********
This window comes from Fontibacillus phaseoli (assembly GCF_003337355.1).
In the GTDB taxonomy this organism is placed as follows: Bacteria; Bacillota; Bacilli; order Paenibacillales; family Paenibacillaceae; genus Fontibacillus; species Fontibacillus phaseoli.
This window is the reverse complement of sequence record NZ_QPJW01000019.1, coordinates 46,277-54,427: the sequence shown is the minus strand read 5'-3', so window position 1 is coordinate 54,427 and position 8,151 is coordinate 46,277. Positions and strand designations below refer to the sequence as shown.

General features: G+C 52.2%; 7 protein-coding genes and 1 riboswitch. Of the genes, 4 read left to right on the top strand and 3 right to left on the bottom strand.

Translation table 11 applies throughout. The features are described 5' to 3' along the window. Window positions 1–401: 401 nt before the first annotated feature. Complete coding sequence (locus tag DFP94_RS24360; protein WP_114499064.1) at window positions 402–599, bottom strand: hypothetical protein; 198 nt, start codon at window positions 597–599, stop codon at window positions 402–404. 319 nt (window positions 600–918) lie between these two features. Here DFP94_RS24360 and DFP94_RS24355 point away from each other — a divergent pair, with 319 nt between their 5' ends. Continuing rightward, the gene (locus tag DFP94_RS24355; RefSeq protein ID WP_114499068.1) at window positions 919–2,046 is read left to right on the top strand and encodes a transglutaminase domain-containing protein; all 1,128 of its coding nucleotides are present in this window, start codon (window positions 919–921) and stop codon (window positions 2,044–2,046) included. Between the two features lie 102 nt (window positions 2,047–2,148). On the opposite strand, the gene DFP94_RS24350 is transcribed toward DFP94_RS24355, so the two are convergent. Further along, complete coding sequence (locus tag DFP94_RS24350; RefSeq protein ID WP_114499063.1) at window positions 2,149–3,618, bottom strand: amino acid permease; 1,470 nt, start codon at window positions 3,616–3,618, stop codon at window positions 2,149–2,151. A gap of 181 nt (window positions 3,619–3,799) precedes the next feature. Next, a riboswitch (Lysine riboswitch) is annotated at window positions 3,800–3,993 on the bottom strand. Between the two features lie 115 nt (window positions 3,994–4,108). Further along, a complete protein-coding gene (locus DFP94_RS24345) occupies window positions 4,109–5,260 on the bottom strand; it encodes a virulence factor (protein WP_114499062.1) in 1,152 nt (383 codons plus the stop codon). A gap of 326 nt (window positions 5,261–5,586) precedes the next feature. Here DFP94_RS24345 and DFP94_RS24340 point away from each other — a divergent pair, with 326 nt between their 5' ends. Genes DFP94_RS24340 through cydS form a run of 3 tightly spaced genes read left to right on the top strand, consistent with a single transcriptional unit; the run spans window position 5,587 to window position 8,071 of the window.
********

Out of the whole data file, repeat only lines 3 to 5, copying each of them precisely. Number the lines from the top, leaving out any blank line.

This window is the reverse complement of sequence record NZ_QPJW01000019.1, coordinates 46,277-54,427: the sequence shown is the minus strand read 5'-3', so window position 1 is coordinate 54,427 and position 8,151 is coordinate 46,277. Positions and strand designations below refer to the sequence as shown.

General features: G+C 52.2%; 7 protein-coding genes and 1 riboswitch. Of the genes, 4 read left to right on the top strand and 3 right to left on the bottom strand.

Translation table 11 applies throughout. The features are described 5' to 3' along the window. Window positions 1–401: 401 nt before the first annotated feature. Complete coding sequence (locus tag DFP94_RS24360; protein WP_114499064.1) at window positions 402–599, bottom strand: hypothetical protein; 198 nt, start codon at window positions 597–599, stop codon at window positions 402–404. 319 nt (window positions 600–918) lie between these two features. Here DFP94_RS24360 and DFP94_RS24355 point away from each other — a divergent pair, with 319 nt between their 5' ends. Continuing rightward, the gene (locus tag DFP94_RS24355; RefSeq protein ID WP_114499068.1) at window positions 919–2,046 is read left to right on the top strand and encodes a transglutaminase domain-containing protein; all 1,128 of its coding nucleotides are present in this window, start codon (window positions 919–921) and stop codon (window positions 2,044–2,046) included. Between the two features lie 102 nt (window positions 2,047–2,148). On the opposite strand, the gene DFP94_RS24350 is transcribed toward DFP94_RS24355, so the two are convergent. Further along, complete coding sequence (locus tag DFP94_RS24350; RefSeq protein ID WP_114499063.1) at window positions 2,149–3,618, bottom strand: amino acid permease; 1,470 nt, start codon at window positions 3,616–3,618, stop codon at window positions 2,149–2,151. A gap of 181 nt (window positions 3,619–3,799) precedes the next feature. Next, a riboswitch (Lysine riboswitch) is annotated at window positions 3,800–3,993 on the bottom strand. Between the two features lie 115 nt (window positions 3,994–4,108). Further along, a complete protein-coding gene (locus DFP94_RS24345) occupies window positions 4,109–5,260 on the bottom strand; it encodes a virulence factor (protein WP_114499062.1) in 1,152 nt (383 codons plus the stop codon). A gap of 326 nt (window positions 5,261–5,586) precedes the next feature. Here DFP94_RS24345 and DFP94_RS24340 point away from each other — a divergent pair, with 326 nt between their 5' ends. Genes DFP94_RS24340 through cydS form a run of 3 tightly spaced genes read left to right on the top strand, consistent with a single transcriptional unit; the run spans window position 5,587 to window position 8,071 of the window.